Three Agencies Failed to Notify Congress of Lapses in Curbing Improper Payments
Treasury, Labor and Agriculture singled out as GAO proposed clearer White House guidance.
By the government’s best estimate, major agencies running 90 programs wrongfully paid out about $141 billion in fiscal 2017.
But at least three—the Treasury, Labor and Agriculture departments—have fallen short in complying with the six reporting criteria spelled out in the 2010 Improper Payments Elimination and Recovery Act, according to the latest Government Accountability Office review of inspector general reports released on Friday.
The examination of compliance in reporting efforts to reduce improper payments during fiscal 2016-2017 comes just six months after the Office of Management and Budget refined its guidance on agency reporting, though auditors recommended that the White House agency do more to clarify.
More than half of the 24 major agencies were reported as noncompliant with one or more of the criteria involving 58 programs, GAO found, with nine having been persistently out of compliance for seven consecutive years. Fourteen of the 18 programs overseen by the 14 noncompliant agencies account for $74.4 billion of the total wrongful payments amount for fiscal 2017, mostly in the Medicaid program run by the Health and Human Services Department, and the earned income tax credit administered by Treasury. (Both those programs remain on GAO’s high-risk list, the auditors noted.)
The criteria involve financial reporting, assessing risk and efforts to reduce the rate of improper payments to below 10 percent.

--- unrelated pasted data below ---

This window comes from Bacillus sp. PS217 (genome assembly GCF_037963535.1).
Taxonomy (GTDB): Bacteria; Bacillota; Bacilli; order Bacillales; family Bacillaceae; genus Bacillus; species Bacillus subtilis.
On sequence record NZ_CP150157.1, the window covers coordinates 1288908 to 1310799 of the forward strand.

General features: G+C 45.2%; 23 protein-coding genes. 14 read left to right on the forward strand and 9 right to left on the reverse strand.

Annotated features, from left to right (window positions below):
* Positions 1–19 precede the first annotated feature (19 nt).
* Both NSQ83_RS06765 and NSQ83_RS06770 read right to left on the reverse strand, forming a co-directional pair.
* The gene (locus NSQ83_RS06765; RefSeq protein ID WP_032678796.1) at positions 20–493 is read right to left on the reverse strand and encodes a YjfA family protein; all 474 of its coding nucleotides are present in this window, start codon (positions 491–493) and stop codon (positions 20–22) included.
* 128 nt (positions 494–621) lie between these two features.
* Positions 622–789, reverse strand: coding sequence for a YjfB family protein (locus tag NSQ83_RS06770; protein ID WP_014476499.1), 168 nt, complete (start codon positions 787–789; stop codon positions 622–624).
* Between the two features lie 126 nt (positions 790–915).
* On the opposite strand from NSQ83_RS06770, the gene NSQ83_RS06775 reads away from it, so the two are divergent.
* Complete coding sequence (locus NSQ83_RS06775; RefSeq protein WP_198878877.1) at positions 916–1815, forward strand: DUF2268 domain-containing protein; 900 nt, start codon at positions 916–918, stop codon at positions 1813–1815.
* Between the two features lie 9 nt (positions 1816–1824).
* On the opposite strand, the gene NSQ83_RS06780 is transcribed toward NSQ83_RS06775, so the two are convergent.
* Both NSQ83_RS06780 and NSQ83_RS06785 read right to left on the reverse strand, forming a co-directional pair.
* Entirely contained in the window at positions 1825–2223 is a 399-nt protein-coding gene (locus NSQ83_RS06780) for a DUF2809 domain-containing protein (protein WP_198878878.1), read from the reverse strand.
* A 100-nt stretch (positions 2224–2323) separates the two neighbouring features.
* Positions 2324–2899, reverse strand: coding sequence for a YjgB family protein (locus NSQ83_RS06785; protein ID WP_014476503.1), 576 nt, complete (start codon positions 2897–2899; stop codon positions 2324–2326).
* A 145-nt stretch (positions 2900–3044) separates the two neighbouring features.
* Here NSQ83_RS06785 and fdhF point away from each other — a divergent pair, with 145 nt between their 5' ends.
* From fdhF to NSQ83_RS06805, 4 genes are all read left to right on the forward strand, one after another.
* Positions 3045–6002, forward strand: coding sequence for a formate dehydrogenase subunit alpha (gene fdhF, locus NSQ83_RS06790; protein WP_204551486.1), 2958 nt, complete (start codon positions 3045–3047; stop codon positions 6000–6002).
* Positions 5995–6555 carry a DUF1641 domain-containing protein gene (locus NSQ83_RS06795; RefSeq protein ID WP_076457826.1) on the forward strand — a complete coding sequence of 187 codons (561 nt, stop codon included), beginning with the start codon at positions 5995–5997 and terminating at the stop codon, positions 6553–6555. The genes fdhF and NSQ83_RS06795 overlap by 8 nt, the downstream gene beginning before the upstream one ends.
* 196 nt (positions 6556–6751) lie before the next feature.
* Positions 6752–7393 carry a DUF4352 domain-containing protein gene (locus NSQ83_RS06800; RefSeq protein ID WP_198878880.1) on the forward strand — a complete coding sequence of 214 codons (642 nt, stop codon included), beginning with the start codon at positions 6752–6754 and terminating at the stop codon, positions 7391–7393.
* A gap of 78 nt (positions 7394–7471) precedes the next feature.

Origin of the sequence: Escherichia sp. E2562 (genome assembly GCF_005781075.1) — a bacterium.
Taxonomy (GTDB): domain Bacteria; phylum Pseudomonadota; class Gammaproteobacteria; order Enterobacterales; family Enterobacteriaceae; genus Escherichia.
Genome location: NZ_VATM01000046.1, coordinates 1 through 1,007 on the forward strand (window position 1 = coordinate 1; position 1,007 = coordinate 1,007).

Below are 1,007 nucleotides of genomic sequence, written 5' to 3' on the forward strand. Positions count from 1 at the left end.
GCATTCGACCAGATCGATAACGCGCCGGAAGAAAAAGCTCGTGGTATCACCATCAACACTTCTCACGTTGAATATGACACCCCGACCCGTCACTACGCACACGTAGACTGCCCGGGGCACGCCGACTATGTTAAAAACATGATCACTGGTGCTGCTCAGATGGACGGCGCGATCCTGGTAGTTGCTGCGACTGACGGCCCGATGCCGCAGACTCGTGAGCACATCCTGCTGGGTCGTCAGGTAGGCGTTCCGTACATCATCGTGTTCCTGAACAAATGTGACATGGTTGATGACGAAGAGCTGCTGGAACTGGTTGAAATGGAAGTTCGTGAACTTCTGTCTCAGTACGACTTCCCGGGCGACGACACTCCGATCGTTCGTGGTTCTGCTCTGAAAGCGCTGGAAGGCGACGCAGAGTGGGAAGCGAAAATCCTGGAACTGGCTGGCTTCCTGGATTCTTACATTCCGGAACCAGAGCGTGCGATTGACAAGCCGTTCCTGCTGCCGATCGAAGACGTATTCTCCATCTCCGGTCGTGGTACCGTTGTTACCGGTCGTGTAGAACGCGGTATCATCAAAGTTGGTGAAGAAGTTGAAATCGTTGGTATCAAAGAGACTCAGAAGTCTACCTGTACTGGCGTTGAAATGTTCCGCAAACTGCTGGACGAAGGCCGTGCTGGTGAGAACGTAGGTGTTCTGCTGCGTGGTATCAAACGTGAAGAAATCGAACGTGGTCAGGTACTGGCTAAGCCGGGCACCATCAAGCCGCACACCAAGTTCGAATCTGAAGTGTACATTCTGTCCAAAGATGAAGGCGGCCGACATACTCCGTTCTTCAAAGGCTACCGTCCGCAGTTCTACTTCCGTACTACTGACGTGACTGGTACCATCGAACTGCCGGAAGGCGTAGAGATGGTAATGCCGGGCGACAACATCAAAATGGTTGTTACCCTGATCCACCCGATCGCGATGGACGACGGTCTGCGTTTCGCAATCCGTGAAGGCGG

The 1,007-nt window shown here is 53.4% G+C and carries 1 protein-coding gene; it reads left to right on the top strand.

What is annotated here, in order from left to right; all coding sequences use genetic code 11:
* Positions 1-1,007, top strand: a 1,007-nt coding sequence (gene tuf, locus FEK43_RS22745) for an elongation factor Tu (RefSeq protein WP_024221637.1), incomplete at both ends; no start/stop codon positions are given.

The law requires agencies with a program noncompliant in reporting for three or more consecutive years to notify Congress and submit a proposal for reauthorization or change in the relevant laws, said the report addressed to Sen. Ron Johnson, R-Wis., and Rep. Trey Gowdy, R-S.C., the chairmen of the chambers’ oversight panels. That’s where Treasury, Labor and Agriculture were found to be remiss.
Five agencies that did notify Congress included “additional quality information that is not specifically required, but could be useful in updating Congress on their compliance efforts,” GAO noted. This includes information such as “the root causes, risks, changes, or issues affecting their efforts and corrective actions or strategies to address them.” Also helpful in reporting is information on accountability mechanisms, designated senior officials helping to fix the problem and measurable milestones.
Such information is not currently required by OMB, the report said. The law does permit OMB to provide additional funding for agencies having trouble with compliance, but in April, OMB staff determined that new funds were not needed. OMB will make the final determinations in the fiscal 2020 budgets, GAO was told.
GAO recommended that OMB update its guidance to specify other types of quality information that agencies with programs noncompliant for three or more consecutive years should include in their notifications to Congress. OMB declined to comment on a draft.
The Social Security Administration, however, provided comments saying that it had already compiled information on measurable milestones, designated officials and accountability mechanisms in its annual financial report. Those details were not sent to Congress.